During a 2005 book tour, she visited a Los Angeles mosque considered the nation's most progressive. Her attempt to participate in Friday prayers in the main hall is deemed unacceptably confrontational. First, officials cordon her off in a makeshift pen and recruit other women to pray with her.
Later, mosque leaders to challenge her integrity and motives.
"My advice: Islam before feminism," the late Hassan Hathout lectures her.
Edina Lekovic, a spokeswoman for the Muslim Public Affairs Council, tells Nomani that forcing the issue does more harm than good:
"Because of the means that we are adopting and because, unfortunately, many people understand your struggle as tied intricately to selling your book."
When Nomani told an older woman who had confronted her that she would pray for her, the woman snapped back:
"You don't need to pray for me. Don't you ever say that. I don't need your prayer. You are nobody."
(An extended video showing this confrontation, along with other excerpts from the documentary can be seen here. It is the last clip on the page.)
A "Jerry Springer element," to be sure, but to Nomani, the scene also illustrates a puritanical interpretation of Islam that builds walls between people with other views, of other faiths. That, she said, is the slippery slope that leads to conflict.
People at the Morgantown mosque could not see the connection or "even talk about it as an intellectual concept," Nomani said in the interview. They preach about other kinds of slippery slopes – that a woman wearing jeans could end up sliding down a path toward immodesty, or worse.
But the idea that they stood on the same side of the ideological spectrum as violent Muslim extremists was never considered. And Nomani was wrong to make such a challenge.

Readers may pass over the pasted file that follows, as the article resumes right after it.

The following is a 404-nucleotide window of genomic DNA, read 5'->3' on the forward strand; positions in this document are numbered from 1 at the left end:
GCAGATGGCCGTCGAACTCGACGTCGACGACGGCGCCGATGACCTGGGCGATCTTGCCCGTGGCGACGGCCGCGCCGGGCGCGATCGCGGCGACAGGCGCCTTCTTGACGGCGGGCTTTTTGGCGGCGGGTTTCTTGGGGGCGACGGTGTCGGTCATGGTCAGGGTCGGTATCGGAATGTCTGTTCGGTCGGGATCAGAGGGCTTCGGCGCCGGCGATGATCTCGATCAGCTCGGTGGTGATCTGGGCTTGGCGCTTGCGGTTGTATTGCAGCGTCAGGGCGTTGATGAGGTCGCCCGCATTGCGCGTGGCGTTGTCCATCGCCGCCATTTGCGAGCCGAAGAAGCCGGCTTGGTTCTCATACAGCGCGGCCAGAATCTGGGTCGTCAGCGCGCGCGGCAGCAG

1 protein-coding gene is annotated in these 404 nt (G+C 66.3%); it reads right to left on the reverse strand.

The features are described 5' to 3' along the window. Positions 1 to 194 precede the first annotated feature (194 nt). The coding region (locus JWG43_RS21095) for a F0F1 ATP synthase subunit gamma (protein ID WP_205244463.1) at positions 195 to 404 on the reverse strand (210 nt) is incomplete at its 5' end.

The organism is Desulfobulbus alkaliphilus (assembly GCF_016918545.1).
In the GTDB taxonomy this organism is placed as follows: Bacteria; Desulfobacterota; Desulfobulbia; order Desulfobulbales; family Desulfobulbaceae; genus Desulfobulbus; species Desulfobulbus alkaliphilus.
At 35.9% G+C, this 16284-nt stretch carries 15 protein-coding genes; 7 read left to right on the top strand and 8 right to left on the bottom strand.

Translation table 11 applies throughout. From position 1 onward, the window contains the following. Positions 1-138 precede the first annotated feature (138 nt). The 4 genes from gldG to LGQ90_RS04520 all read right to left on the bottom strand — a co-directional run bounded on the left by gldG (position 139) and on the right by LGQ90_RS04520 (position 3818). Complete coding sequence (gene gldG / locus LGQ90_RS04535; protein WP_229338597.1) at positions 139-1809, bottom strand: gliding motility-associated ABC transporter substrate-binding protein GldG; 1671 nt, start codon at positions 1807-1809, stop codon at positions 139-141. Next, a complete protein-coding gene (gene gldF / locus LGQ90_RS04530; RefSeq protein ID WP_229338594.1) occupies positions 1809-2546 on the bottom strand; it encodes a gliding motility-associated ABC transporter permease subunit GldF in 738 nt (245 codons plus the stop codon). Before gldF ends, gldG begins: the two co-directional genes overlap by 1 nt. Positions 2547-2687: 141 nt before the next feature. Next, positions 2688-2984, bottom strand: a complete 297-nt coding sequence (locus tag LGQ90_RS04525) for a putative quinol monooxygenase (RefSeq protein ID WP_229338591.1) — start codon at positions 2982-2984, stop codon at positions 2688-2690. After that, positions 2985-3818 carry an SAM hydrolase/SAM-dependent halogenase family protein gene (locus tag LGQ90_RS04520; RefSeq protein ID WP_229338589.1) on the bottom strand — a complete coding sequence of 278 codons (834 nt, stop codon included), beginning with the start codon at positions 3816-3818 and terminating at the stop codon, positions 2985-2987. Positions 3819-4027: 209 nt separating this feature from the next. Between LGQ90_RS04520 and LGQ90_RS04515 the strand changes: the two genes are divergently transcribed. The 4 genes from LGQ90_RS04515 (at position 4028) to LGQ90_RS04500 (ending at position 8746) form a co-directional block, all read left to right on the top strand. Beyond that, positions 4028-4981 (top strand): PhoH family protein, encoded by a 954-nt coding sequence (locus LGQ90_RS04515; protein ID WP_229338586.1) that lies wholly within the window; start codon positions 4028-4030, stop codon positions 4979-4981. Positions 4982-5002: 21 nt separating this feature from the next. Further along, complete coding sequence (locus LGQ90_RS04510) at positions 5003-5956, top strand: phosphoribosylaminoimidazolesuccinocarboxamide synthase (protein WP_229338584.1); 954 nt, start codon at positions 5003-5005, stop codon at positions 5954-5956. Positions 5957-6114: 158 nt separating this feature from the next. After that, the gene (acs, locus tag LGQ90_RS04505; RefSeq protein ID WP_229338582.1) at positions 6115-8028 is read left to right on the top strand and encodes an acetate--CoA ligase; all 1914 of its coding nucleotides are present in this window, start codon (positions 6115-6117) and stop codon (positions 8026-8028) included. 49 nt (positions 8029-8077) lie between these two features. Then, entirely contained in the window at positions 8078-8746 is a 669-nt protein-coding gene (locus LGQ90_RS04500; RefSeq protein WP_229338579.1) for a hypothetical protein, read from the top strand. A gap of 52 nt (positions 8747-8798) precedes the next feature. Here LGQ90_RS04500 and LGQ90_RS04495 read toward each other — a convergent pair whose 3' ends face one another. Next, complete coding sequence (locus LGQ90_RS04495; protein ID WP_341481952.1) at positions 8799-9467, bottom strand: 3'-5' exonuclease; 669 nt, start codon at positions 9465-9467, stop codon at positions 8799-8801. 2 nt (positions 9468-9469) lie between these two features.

Salam al-Marayati, executive director of the Muslim Public Affairs Council, slammed the documentary after screening it.
"The show was not about that mosque but about Asra Nomani, a journalist. It was about Asra Nomani's quest for peace and justice among Muslims. After viewing it, I am left with the sense that Asra Nomani's quest is more within herself and not with her community. She needs to conclude what an American Muslim identity means for her."
Marayati seems to miss one point entirely, saying Nomani errs in pointing out Quranic verses which instruct Muslims not to befriend Christians and Jews and which sanction wife beating.
"Ms. Nomani points to certain translations of the Quran but fails to see that those translations are either inaccurate or incomplete in understanding the full context of what the verses are based on or what they are trying to promote."
The problem Nomani points out, however, is not the true meaning of the verses, but that she was hearing these messages preached from the pulpit.
Today, Nomani is an author and teaches journalism students at Georgetown University. She has led her students on the "Pearl Project," an investigation into the conspirators behind Daniel Pearl's murder and the reasons why he was targeted.
The Pearl Project is close to completion, Nomani said in the interview. When published next year, it will add new details about exactly who was involved. It is the continuation of a journalistic legacy that does not allow investigative reporting to be silenced, even by murder.
"I feel like we would have done what Danny would have done to stand up for fellow journalists," she said.
She plans to pursue a new project investigating the murder of other journalists abroad, perhaps one in Mexico.
Living near Washington, D.C., Nomani does not attend any mosque today. Her father checked out Northern Virginia mosques but could not find a comfortable fit. "There is no way I'm going to find anything but conflict with the ideologies preached from the pulpit," she said.
The rejection and isolation that resulted from her battles in the "war of ideas" has left Nomani unbowed, however. She's taking a break for now. "If you're constantly in confrontation and battle you're just going to have the life juices sucked out of you," she said. But she insists she's not ready to give up.
"The notion that the tolerant have to be tolerant of the intolerant is a nice philosophy. But in practice, you just end up being defeated by the hard core and they dominate. You can get denied your rights. I'm not ashamed of being intolerant of the intolerant."